Home Local News REM stations in Ste-Dorothée and Île Bigras delayed until 2024

REM stations in Ste-Dorothée and Île Bigras delayed until 2024

Pandemic, tunnel snafus, set back finishing $6.5 billion light-rail project

Residents of Laval who are looking forward to getting aboard one of the Réseau express métropolitain’s new rapid transit trains at future Laval REM stations in Sainte-Dorothée and on Île Bigras will have to wait another four years, according to REM officials who delivered a progress report last week on the multi-billion-dollar project.

During an online meeting with media, CDPQ Infra and REM project managers went over the work completed in 2020. They presented a revised schedule that takes into account the impact of COVID-19, as well as two major issues identified as problematic in the Mount Royal Tunnel during its modernization for REM train traffic.

Valuable time lost

REM construction is spread out over more than 20 construction sites across the greater Montreal region, with more than 2,000 workers and professionals on the job. According to CDPQ Infra, major milestones were reached in 2020, with the launch of Alice – a tunnel boring machine – toward the airport and the arrival of the first four REM cars.

The REM segment up to Deux-Montagnes, which includes REM stations in Sainte-Dorothée and on Île Bigras, will only be put into service in the fall of 2024, instead of late 2023

Following a COVID-19-related analysis conducted in the last few months, said REM officials, a work shutdown period in early spring, with the implementation of health measures due to the pandemic, together with the impact on the mobility of a specialized workforce, and the impact on the supply chain, resulted in an overall delay of approximately three to six months for all REM construction sites.

Making up for lost time

CDPQ Infra says teams are working diligently to find ways to make up for lost time. While the pandemic is still ongoing, the company says the REM project office continues to closely monitor the situation with relevant authorities.

According to the company, the complete closure of the Mount Royal Tunnel last May made it possible to begin construction work required to modernize the century-old tunnel and add two stations in the heart of Mount Royal. However, acquiring full and safe access to the tunnel led the construction crews to identify two major and unforeseen safety issues.

Tunnel incident last July

On July 20, as excavations began inside the Mount Royal Tunnel, an unexpected detonation occurred. Work was immediately suspended and no workers were injured, said the company. However, an investigation and enquiry revealed the most likely cause was that REM workers had inadvertently hit upon an old bore hole containing an explosive charge dating back to tunnel construction in 1912.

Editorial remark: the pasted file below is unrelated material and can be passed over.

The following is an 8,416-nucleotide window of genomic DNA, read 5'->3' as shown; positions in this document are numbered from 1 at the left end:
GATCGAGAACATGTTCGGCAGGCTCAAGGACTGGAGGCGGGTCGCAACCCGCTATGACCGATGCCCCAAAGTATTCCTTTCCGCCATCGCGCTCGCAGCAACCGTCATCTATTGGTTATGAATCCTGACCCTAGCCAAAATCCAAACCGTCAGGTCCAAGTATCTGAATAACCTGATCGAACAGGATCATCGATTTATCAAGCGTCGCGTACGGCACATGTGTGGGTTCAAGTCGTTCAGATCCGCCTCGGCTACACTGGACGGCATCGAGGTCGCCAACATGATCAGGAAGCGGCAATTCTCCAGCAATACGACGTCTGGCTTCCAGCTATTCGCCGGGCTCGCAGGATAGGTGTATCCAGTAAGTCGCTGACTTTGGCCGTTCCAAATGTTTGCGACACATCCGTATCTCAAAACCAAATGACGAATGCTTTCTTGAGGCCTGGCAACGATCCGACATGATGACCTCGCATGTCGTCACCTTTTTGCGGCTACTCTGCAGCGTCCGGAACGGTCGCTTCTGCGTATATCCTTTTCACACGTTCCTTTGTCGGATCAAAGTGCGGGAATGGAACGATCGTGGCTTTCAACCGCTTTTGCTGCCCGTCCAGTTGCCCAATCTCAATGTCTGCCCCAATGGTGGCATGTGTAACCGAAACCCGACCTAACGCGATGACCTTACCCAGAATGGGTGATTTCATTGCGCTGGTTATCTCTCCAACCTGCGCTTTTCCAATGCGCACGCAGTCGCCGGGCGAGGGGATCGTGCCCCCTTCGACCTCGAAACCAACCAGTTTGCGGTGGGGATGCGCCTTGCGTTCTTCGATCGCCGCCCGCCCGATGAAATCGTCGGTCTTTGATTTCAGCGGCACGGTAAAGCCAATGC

In conjunction with experts and researchers, strict measures, approved by the Commission des normes de l’équité, de la santé et de la sécurité du travail (CNESST), were established in order to safely resume the tunnel work in early November, said CDPQ Infra. The measures included observing worker exclusion zones during drilling activities and using remote-controlled equipment to ensure the safety of all on-site personnel.

Salt damaged tunnel

But that was not all. While conducting inspections in the tunnel in downtown Montreal, the teams also noted extensive structural degradation of the tunnel walls. Since no waterproofing membranes had been applied over the years, it was noted that de-icing salts used on McGill College Avenue above had infiltrated the concrete and corroded steel columns and beams in the vault, creating an advanced state of decay.

The company said the deterioration called for immediate measures to avoid potential risks to the structural integrity of McGill College Avenue and required major reinforcement work. The tunnel will therefore be reinforced from the inside to ensure it remains structurally sound.

Laval REM stops delayed

CDPQ Infra says the safety issues that arose in the Mount Royal Tunnel are not only slowing activities due to the strict safety measures to be used for drilling 30,000 planned bore holes, but also due to the added task of reinforcing the southern section of the tunnel. Therefore, the REM segment between Central Station and Du Ruisseau Station will only be opened in the fall of 2023, rather than spring 2022.

The company says the delayed work at the Mount Royal Tunnel will also affect opening the West Island, Deux-Montagnes and airport branches, since the tunnel lies in the central segment. The completed REM segment up to Deux-Montagnes, which includes REM stations in Sainte-Dorothée and on Île Bigras, will thus only be put into service in the fall of 2024, rather than at the end of 2023 as previously planned.

Laval and Deux-Montagnes work completed and in progress in 2020:

  • Laval: construction of two railway bridges crossing Rivière-des-Prairies
  • Laval: road redevelopment in the Sainte-Dorothée sector to eliminate existing grade crossings
  • Laval/Deux-Montagnes: relocation of public utilities and work zone preparation
  • Laval/Deux-Montagnes: Implementation of interim measures in preparation for suspension of service
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